The journey through loss and grief | Jason B. Rosenthal

Published by Darron Toy on

There are three words
that explain why I am here. They are “Amy Krouse Rosenthal.” At the end of Amy’s life, hyped up on morphine and home in hospice, the “New York Times”
published an article she wrote for the “Modern Love” column
on March 3, 2017. It was read worldwide
by over five million people. The piece was unbearably sad, ironically funny and brutally honest. While it was certainly
about our life together, the focus of the piece was me. It was called, “You May
Want to Marry My Husband.” It was a creative play
on a personal ad for me. Amy quite literally left
an empty space for me to fill with another love story. Amy was my wife for half my life. She was my partner in raising
three wonderful, now grown children, and really, she was my girl, you know? We had so much in common. We loved the same art, the same documentaries, the same music. Music was a huge part
of our life together. And we shared the same values. We were in love, and our love grew stronger
up until her last day. Amy was a prolific author. In addition to two groundbreaking memoirs, she published over 30 children’s books. Posthumously, the book she wrote
with our daughter Paris, called “Dear Girl,” reached the number one position
on the “New York Times” bestseller list. She was a self-described tiny filmmaker. She was 5’1″ and her films
were not that long. (Laughter) Her films exemplified her natural ability
to gather people together. She was also a terrific public speaker, talking with children
and adults of all ages all over the world. Now, my story of grief is only unique
in the sense of it being rather public. However, the grieving process itself
was not my story alone. Amy gave me permission to move forward,
and I’m so grateful for that. Now, just a little over a year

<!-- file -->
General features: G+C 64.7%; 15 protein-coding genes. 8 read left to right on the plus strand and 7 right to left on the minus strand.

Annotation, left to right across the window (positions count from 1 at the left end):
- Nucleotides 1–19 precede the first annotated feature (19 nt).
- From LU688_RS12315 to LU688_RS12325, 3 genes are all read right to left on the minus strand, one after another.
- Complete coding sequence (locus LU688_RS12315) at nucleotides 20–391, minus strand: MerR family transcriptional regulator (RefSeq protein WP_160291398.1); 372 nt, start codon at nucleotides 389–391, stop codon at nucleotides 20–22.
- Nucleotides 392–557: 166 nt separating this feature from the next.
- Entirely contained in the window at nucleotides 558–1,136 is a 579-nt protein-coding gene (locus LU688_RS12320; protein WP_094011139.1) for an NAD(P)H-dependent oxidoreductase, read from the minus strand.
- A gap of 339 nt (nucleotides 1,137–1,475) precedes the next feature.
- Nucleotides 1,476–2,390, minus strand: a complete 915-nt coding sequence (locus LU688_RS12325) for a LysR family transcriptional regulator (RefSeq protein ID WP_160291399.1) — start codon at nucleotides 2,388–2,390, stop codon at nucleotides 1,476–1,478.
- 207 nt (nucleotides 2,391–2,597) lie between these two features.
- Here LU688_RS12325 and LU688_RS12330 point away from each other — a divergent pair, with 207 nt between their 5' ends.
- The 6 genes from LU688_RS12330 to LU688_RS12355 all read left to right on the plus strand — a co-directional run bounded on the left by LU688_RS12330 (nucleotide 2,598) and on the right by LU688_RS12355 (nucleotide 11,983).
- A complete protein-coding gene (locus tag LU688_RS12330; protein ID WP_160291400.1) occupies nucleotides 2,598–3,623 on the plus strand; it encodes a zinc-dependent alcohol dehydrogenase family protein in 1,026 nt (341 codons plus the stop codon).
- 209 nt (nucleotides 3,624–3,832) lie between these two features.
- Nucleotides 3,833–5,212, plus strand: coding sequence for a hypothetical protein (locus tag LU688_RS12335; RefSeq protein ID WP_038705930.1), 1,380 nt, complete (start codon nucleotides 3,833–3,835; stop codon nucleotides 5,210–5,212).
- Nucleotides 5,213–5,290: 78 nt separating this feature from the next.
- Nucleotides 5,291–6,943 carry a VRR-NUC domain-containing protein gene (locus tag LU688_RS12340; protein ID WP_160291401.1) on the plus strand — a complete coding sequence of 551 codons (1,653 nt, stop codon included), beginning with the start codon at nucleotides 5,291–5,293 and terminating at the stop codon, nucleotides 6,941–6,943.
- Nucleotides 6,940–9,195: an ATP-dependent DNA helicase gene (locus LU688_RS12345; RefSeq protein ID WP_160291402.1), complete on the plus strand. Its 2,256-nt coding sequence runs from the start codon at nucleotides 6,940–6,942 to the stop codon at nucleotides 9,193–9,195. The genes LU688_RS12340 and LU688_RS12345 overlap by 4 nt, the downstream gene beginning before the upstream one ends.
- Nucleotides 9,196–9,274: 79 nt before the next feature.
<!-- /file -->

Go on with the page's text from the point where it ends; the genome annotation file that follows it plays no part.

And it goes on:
into my new life, I’ve learned a few things. I’m here to share with you
part of the process of moving forward through and with grief. But before I do that,
I think it would be important to talk a little bit
about the end of life, because it forms how I have been
emotionally since then. Death is such a taboo subject, right? Amy ate her last meal on January 9, 2017. She somehow lived an additional two months without solid food. Her doctors told us
we could do hospice at home or in the hospital. They did not tell us that Amy
would shrink to half her body weight, that she would never lay
with her husband again, and that walking upstairs to our bedroom
would soon feel like running a marathon. Home hospice does have an aura of being
a beautiful environment to die in. How great that you don’t have
the sounds of machines beeping and going on and off all the time, no disruptions for mandatory
drug administration, home with your family to die. We did our best to make those weeks
as meaningful as we could. We talked often about death. Everybody knows it’s going
to happen to them, like, for sure, but being able to talk openly
about it was liberating. We talked about subjects like parenting. I asked Amy how I could be the best parent
possible to our children in her absence. In those conversations,
she gave me confidence by stressing what a great relationship
I had with each one of them, and that I can do it. I know there will be many times where I wish she and I
can make decisions together. We were always so in sync. May I be so audacious as to suggest that you have these conversations now, when healthy. Please don’t wait. As part of our hospice experience,
we organized groups of visitors. How brave of Amy to receive them,
even as she began her physical decline. We had a Krouse night, her parents and three siblings. Friends and family were next. Each told beautiful stories
of Amy and of us. Amy made an immense impact
on her loyal friends. But home hospice is not so beautiful
for the surviving family members. I want to get a little personal here
and tell you that to this date, I have memories of those
final weeks that haunt me. I remember walking backwards
to the bathroom, assisting Amy with each step. I felt so strong. I’m not such a big guy, but my arms looked and felt so healthy
compared to Amy’s frail body. And that body failed in our house. On March 13 of last year, my wife died of ovarian cancer in our bed. I carried her lifeless body down our stairs, through our dining room and our living room to a waiting gurney to have her body cremated. I will never get that image
out of my head. If you know someone who has been
through the hospice experience, acknowledge that. Just say you heard this guy Jason talk about how tough it must be
to have those memories and that you’re there
if they ever want to talk about it. They may not want to talk, but it’s nice to connect with someone
living each day with those lasting images. I know this sounds unbelievable,
but I’ve never been asked that question. Amy’s essay caused me
to experience grief in a public way. Many of the readers who reached out to me
wrote beautiful words of reflection. The scope of Amy’s impact
was deeper and richer than even us and her family knew. Some of the responses I received helped me